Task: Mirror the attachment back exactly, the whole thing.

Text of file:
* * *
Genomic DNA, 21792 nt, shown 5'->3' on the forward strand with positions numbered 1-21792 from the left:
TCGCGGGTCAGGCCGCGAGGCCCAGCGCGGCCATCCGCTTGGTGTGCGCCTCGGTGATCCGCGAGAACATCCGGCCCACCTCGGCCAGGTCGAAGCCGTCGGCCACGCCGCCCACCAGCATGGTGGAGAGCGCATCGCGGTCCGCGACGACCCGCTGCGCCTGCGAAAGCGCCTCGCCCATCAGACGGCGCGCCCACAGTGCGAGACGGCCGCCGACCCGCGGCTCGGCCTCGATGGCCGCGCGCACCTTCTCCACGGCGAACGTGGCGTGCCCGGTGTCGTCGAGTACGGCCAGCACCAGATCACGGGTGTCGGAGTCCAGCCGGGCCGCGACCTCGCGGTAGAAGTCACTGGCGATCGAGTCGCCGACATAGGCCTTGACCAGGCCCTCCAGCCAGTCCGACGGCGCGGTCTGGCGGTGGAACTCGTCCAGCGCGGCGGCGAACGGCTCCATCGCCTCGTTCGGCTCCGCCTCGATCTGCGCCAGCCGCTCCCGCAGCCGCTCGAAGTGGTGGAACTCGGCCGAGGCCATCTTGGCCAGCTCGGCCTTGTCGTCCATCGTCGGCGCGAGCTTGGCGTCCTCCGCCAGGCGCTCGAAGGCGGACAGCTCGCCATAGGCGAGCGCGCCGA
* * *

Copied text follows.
Genomic DNA, 21792 nt, shown 5'->3' on the forward strand with positions numbered 1-21792 from the left:
TCGCGGGTCAGGCCGCGAGGCCCAGCGCGGCCATCCGCTTGGTGTGCGCCTCGGTGATCCGCGAGAACATCCGGCCCACCTCGGCCAGGTCGAAGCCGTCGGCCACGCCGCCCACCAGCATGGTGGAGAGCGCATCGCGGTCCGCGACGACCCGCTGCGCCTGCGAAAGCGCCTCGCCCATCAGACGGCGCGCCCACAGTGCGAGACGGCCGCCGACCCGCGGCTCGGCCTCGATGGCCGCGCGCACCTTCTCCACGGCGAACGTGGCGTGCCCGGTGTCGTCGAGTACGGCCAGCACCAGATCACGGGTGTCGGAGTCCAGCCGGGCCGCGACCTCGCGGTAGAAGTCACTGGCGATCGAGTCGCCGACATAGGCCTTGACCAGGCCCTCCAGCCAGTCCGACGGCGCGGTCTGGCGGTGGAACTCGTCCAGCGCGGCGGCGAACGGCTCCATCGCCTCGTTCGGCTCCGCCTCGATCTGCGCCAGCCGCTCCCGCAGCCGCTCGAAGTGGTGGAACTCGGCCGAGGCCATCTTGGCCAGCTCGGCCTTGTCGTCCATCGTCGGCGCGAGCTTGGCGTCCTCCGCCAGGCGCTCGAAGGCGGACAGCTCGCCATAGGCGAGCGCGCCGA